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Nutritional status of Irish older people in receipt of meals-on-wheels and the nutritional content of meals provided

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Abstract Background: 

Research has suggested that meals-on-wheels recipients can be at risk for poor nutritional status. Despite this, few countries have statutory minimum requirements for the nutrient content of meals-on-wheels. This study examined both the nutritional status of a sample of Irish recipients and the nutrient content of a sample of meals provided to determine whether Irish recipients would benefit from statutory minimum nutritional standards. Methods: 

The study had two phases. First, a nutritional assessment was carried out to analyse the nutritional status of a sample of Irish meals-on-wheels recipients (Mini Nutritional Assessment and 24-h dietary recall with 63 self-selected respondents). Second, an assessment of the nutrient content of a sample of 46 meals from eight meals-on-wheels services was undertaken to characterise the nutritional content of the meals. Results: 

Over one-third of recipients (38.5%) were malnourished or at-risk of malnutrition and over half (52.3%) were overweight or obese. The mean (SD) energy [kJ (kcal)] content of the meals assessed was 3008 (498) kJ [719 (119.1) kcal], contributing 35–40% of the recommended dietary allowance (RDA) for males aged 65 years and over and 42–45% of the RDA for females aged 65 years and over. In the meals assessed, the levels of vitamin C (25.3%), vitamin D (11.6%), folate (24.8%) and calcium (20.9%) were below one-third of the Irish RDA for these nutrients. Conclusions:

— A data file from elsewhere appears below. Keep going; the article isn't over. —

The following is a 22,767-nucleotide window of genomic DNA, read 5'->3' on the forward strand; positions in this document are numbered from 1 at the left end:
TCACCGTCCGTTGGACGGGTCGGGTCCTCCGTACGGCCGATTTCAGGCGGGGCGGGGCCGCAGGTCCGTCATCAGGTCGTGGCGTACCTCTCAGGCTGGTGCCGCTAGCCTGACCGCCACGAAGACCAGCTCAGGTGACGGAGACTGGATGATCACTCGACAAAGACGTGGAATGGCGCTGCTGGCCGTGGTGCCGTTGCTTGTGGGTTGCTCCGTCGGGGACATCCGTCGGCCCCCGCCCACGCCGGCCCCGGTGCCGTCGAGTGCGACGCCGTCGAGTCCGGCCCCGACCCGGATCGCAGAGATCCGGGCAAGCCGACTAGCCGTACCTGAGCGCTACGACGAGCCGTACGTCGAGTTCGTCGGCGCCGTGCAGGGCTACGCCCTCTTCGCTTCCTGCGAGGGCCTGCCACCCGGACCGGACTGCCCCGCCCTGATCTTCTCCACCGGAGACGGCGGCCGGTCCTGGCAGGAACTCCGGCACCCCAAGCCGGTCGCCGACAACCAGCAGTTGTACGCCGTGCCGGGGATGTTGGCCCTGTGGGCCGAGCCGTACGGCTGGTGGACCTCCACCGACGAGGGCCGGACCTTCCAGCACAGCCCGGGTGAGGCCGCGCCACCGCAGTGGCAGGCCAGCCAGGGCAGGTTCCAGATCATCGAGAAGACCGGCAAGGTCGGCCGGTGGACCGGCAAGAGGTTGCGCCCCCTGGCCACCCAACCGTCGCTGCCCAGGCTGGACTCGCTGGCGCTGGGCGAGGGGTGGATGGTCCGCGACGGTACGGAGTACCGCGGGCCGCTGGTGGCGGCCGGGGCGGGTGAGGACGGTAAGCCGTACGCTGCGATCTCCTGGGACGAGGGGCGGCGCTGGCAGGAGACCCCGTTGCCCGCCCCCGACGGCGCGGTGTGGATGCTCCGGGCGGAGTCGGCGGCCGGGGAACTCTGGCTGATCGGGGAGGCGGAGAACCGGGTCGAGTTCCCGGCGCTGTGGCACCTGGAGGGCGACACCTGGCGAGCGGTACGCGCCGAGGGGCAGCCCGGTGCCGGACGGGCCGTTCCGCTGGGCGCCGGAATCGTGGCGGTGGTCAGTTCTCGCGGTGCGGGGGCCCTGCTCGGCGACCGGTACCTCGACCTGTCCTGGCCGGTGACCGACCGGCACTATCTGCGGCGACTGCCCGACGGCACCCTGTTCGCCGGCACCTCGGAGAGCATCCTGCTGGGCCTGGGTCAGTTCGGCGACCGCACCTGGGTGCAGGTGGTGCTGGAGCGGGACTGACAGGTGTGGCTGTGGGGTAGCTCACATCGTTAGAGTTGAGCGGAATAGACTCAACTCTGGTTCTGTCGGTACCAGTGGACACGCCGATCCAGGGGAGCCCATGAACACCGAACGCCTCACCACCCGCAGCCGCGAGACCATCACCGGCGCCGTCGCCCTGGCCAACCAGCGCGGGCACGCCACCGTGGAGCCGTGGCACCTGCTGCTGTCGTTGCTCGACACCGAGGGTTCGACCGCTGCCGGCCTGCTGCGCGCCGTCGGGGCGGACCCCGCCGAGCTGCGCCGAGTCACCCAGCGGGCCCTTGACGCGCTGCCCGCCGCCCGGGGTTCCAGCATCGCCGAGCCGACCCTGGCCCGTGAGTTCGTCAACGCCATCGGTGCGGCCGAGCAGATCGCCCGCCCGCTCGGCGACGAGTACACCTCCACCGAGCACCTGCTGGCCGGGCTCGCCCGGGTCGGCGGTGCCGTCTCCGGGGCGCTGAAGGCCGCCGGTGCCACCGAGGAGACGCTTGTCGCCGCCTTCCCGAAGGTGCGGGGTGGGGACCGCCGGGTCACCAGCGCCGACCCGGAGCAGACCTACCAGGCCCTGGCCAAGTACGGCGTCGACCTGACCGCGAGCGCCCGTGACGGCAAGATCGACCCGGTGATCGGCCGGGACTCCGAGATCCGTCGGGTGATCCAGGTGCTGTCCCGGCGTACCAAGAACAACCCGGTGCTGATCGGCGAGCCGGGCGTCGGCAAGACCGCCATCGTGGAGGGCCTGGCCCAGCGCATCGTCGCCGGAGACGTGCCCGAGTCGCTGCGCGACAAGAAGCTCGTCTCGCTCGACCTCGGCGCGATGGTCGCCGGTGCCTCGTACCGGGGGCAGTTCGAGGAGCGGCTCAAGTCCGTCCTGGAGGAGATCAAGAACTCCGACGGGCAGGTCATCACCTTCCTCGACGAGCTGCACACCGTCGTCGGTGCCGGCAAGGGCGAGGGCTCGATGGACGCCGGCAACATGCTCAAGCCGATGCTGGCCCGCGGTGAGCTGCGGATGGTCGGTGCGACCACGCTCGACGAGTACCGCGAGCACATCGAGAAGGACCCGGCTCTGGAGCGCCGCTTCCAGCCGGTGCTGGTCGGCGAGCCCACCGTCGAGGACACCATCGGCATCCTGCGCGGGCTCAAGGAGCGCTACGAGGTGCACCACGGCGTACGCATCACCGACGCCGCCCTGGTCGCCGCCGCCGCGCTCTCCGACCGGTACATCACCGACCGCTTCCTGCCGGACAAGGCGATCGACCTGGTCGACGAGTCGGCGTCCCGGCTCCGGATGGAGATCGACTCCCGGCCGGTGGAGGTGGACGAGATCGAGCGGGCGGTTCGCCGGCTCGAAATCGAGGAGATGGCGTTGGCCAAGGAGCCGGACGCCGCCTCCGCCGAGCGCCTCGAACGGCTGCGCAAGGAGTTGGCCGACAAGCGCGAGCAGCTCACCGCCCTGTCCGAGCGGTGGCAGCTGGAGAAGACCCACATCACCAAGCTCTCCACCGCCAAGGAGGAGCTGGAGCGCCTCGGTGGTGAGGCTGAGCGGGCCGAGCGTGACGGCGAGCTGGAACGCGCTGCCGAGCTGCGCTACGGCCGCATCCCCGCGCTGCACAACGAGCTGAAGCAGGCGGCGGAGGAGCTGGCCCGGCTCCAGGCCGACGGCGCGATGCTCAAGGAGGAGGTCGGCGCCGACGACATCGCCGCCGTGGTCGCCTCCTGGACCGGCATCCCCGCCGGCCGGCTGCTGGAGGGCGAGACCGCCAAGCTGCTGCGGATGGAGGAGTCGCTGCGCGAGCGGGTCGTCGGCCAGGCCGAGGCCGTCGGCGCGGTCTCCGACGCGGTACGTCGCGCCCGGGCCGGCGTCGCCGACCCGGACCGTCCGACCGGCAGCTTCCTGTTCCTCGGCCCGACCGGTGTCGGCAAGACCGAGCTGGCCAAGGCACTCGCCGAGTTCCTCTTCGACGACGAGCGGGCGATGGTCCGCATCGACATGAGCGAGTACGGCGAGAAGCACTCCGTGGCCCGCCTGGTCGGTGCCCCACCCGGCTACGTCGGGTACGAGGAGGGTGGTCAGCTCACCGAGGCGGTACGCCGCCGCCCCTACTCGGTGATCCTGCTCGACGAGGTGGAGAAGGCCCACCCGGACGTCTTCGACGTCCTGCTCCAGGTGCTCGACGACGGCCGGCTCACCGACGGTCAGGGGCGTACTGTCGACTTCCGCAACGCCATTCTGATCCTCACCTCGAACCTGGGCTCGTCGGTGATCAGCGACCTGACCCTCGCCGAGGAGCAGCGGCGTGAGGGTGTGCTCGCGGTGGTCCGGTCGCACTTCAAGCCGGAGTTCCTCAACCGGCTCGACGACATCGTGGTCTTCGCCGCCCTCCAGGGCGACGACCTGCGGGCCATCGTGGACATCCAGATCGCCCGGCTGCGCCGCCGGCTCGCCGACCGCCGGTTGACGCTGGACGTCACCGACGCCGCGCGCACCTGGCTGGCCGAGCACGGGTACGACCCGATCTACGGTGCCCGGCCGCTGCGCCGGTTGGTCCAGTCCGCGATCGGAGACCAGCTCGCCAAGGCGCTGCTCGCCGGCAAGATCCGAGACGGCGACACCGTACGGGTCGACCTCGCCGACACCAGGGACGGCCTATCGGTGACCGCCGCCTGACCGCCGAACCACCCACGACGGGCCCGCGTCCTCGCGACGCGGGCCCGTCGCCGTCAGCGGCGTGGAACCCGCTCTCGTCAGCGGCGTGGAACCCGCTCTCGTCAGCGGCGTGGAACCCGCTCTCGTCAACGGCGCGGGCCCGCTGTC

Irish recipients may not be receiving adequate micronutrients from meals-on-wheels. Legislation that sets out minimum standards for the nutrient content of meals-on-wheels and greater variation in the portion sizes offered may benefit recipients.

Keywords: 24-h dietary recall; meals-on-wheels; nutritional assessments; older people

Document Type: Research Article


Affiliations: 1: Social Policy and Ageing Research Centre, School of Social Work and Social Policy, Trinity College, University of Dublin, Dublin, Ireland 2: School of Biological Sciences, Dublin Institute of Technology, Dublin, Ireland

Publication date: 2009-12-01

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